THERE has been bewilderment over news that the much-touted phase six of refurbishment work planned for Jedburgh Grammar School does not exist.
At this week’s meeting of Scottish Borders Council executive, Councillor Jim Brown (SNP, Jedburgh & District) said he was pleased to hear news of the bid for government cash for a replacement Kelso High School. But when he asked when refurbishment work would finally be finished on Jedburgh Grammar, helping to stop the haemorraghing of local pupils preferring to attend the new secondary at Earlston, and possibly any new Kelso High School, he was stunned to learn the answer was “never”.
Council leader David Parker told him: “There are no plans to do anything as regards a phase six of work at Jedburgh Grammar. The next place after Kelso would be Galashiels.”
Councillor Parker said there was a priority ranking system for school projects and Jedburgh Grammar was not on it.
“I don’t think Jedburgh will be on there for decades, given the primary school issues we are facing elsewhere,” he said.
Speaking afterwards, Mr Brown said he was very disappointed: “It now appears phase six of the work at Jedburgh Grammar was just a figment of our imagination in that it was never going to happen at all.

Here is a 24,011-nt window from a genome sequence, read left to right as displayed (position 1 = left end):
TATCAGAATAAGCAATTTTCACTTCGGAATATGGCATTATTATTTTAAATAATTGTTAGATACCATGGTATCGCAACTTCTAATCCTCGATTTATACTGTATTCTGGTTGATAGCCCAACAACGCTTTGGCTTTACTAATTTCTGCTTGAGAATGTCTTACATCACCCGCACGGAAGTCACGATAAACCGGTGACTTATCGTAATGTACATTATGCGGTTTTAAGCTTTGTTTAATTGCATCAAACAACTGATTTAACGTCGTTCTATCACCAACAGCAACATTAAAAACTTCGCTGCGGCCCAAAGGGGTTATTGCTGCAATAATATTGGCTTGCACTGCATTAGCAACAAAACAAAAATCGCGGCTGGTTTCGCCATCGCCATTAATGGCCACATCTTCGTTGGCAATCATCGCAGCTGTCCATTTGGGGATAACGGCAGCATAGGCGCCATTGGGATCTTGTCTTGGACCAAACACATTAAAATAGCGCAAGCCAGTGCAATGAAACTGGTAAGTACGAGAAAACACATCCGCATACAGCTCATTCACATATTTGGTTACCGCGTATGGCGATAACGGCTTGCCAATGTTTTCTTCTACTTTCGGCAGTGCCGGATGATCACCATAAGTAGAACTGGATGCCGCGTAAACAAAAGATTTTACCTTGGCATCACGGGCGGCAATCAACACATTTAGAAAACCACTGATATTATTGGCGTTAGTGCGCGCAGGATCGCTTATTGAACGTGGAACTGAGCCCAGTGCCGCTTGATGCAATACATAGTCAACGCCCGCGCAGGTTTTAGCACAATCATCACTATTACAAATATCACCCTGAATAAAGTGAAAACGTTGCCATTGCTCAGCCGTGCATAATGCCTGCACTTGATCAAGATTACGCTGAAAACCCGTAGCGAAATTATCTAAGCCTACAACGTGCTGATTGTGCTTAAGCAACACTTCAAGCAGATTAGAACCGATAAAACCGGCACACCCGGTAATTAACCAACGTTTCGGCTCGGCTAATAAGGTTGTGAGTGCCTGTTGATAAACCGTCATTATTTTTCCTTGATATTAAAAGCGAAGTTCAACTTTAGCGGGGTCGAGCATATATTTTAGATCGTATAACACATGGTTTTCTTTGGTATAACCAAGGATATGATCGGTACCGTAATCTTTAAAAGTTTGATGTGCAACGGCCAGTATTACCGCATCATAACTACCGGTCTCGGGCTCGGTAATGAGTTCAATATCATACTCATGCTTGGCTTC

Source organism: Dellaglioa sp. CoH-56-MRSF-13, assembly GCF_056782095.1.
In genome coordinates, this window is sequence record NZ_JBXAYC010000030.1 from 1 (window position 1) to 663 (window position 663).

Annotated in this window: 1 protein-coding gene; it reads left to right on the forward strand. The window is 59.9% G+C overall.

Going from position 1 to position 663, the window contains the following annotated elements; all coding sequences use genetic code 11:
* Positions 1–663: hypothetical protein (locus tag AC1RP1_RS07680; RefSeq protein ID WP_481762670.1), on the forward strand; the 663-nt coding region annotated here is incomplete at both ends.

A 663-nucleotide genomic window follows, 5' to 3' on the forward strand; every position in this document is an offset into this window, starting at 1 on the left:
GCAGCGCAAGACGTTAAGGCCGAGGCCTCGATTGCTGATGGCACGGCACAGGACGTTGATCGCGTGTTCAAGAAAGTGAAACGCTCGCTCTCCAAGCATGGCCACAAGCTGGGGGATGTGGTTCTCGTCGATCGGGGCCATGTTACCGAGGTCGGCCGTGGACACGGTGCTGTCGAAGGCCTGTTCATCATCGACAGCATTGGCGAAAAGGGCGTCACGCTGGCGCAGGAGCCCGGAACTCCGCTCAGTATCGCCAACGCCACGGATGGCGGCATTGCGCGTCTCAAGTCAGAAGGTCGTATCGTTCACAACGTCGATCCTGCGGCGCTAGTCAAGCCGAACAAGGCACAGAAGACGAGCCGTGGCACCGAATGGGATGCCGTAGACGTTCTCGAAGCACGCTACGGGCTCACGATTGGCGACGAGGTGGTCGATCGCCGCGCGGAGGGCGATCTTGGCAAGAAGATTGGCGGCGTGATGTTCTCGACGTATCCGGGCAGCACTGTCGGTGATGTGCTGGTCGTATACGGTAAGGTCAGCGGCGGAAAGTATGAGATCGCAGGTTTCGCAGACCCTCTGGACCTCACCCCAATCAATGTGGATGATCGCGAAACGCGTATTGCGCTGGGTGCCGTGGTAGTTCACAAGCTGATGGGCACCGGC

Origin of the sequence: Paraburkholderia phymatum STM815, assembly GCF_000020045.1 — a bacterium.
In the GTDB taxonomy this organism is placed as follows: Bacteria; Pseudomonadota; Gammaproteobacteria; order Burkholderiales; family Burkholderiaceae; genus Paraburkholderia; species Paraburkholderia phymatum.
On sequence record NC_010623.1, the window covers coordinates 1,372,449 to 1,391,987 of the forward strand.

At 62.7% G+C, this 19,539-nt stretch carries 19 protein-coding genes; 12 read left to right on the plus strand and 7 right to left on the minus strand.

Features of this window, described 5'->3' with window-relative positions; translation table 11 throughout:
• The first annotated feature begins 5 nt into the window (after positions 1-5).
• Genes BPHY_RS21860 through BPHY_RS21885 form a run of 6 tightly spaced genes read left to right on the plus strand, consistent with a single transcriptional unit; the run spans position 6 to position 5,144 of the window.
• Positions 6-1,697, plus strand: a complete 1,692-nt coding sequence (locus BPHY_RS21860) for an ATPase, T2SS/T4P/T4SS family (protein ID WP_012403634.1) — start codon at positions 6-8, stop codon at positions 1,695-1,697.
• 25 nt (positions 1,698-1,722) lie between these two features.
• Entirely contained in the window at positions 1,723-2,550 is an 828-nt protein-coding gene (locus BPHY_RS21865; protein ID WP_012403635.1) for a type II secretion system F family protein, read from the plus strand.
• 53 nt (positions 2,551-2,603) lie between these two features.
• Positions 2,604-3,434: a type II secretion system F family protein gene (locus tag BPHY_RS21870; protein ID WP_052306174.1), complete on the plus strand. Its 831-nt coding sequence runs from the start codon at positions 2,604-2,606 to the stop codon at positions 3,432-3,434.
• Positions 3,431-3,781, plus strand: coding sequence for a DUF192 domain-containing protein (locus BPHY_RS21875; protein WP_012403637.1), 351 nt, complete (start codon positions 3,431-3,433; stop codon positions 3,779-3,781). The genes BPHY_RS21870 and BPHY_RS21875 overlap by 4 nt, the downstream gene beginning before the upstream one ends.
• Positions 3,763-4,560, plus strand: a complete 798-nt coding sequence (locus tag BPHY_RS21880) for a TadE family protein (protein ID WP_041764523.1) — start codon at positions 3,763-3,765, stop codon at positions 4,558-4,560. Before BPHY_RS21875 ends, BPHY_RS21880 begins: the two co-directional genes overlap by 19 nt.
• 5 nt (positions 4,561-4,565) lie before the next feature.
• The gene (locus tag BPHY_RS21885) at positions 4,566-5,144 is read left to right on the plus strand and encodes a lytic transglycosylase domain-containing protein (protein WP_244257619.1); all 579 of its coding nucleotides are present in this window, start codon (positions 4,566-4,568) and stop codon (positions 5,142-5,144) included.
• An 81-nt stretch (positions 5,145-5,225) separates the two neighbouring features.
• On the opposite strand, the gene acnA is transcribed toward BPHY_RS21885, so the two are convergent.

“I will be calling for a review of the situation. People in Jedburgh will be shocked by this – it is the first time it’s been spelled out quite as clearly,” said Mr Brown who cited the lack of a big enough assembly hall and poor state of the dining area as two of the issues.
Fellow Jedburgh councillor Sandy Scott (Con) told TheSouthern the issue of phase six was an on-going saga.
“Phase six of the Jed Grammar School was apparently not completed because the education department felt it had more pressing priorities, i.e. other schools were deemed to be in a more desperate state of disrepair,” he told us.
“This was backed up by the capital management group on the council – mainly elected members. Looking at the 10- year capital programme, Jed Grammar School is still not included, which I find very frustrating, and, sadly, there is not a great deal one can do about it, short of the school falling down.
“I constantly remind the director of education about phase six of the Grammar School and hopefully this will bear fruit eventually.”
Jedburgh Community Council chairman Richard Gordon was also disappointed, but was not surprised.
“Phase six was dropped from the capital programme a long time ago. To be honest, I think many people in the town have probably forgotten there ever was a ‘phase six’ planned and the time to fight strongly for it was probably when dropping it was first mooted,” he told us.
“Getting something back in, once it is removed, is always more of a challenge. Of course, if the original plans for Jedburgh back in the ‘90s had gone ahead, we would have had a new secondary school on a greenfield site a long time ago.
“Instead we got a phased upgrade which, no matter how well done, is never as effective as a new-build project.”